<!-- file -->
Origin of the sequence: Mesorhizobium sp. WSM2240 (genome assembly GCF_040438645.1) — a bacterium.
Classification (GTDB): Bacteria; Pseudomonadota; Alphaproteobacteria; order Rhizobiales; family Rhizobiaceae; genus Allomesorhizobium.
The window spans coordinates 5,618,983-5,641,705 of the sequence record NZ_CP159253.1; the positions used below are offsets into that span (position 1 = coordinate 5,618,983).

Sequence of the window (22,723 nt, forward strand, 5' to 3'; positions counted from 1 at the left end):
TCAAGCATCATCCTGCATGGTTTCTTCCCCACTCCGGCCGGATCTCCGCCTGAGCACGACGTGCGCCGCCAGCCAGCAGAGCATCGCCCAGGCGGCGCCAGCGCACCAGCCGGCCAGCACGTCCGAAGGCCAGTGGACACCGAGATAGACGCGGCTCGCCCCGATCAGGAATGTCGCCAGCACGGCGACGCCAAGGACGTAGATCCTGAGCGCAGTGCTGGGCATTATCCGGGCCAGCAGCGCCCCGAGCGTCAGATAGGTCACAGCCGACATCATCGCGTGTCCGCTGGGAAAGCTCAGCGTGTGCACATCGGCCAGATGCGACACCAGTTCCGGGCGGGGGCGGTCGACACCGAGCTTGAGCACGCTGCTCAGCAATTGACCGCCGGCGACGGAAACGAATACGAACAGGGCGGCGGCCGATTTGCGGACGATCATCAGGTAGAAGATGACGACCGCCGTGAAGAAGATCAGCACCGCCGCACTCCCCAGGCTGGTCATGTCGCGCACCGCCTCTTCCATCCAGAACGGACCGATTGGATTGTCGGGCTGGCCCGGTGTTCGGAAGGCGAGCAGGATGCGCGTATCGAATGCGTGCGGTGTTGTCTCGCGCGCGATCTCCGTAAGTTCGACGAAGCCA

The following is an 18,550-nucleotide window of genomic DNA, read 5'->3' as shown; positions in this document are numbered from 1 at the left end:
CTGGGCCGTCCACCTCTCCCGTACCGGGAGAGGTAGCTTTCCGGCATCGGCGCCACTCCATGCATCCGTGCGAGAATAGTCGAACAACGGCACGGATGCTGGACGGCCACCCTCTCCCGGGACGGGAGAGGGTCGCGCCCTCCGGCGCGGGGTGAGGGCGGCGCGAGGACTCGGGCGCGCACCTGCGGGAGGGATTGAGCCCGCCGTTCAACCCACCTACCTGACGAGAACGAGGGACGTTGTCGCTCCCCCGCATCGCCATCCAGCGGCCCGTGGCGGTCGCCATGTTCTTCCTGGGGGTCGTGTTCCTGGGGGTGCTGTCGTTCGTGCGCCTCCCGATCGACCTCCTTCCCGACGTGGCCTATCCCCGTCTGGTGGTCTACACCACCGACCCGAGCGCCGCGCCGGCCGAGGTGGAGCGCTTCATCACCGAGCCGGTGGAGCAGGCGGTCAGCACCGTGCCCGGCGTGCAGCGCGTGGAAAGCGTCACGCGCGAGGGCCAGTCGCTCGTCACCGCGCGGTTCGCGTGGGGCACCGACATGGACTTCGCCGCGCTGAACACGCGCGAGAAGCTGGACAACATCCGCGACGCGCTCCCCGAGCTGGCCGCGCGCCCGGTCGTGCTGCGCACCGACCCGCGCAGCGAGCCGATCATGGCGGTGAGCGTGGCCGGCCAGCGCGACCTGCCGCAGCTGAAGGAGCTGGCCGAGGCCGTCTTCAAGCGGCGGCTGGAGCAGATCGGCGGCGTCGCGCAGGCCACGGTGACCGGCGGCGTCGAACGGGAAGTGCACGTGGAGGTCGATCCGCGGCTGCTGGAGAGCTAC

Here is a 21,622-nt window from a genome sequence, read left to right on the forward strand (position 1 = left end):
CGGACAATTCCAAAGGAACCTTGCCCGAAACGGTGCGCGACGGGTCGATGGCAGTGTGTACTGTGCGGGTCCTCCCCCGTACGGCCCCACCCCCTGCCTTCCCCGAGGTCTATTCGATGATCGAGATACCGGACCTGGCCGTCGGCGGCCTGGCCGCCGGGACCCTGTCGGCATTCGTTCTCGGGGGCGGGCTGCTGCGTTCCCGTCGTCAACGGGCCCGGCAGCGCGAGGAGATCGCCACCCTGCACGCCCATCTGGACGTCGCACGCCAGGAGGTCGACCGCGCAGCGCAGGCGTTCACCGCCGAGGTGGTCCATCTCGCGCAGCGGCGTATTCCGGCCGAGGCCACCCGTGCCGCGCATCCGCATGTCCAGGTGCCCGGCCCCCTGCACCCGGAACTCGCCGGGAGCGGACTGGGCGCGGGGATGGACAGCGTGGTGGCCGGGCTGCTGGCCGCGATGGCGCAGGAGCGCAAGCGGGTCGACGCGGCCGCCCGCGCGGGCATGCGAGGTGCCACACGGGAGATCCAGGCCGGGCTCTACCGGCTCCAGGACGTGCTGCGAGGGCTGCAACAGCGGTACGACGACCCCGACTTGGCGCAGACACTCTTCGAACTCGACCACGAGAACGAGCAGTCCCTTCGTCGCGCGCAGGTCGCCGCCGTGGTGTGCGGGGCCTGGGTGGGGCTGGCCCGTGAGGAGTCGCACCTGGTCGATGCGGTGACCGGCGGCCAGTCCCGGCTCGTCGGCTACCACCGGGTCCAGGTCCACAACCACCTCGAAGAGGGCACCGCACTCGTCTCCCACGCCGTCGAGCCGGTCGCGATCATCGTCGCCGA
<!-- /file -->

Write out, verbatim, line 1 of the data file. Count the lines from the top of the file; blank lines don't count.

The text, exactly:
Origin of the sequence: Mesorhizobium sp. WSM2240 (genome assembly GCF_040438645.1) — a bacterium.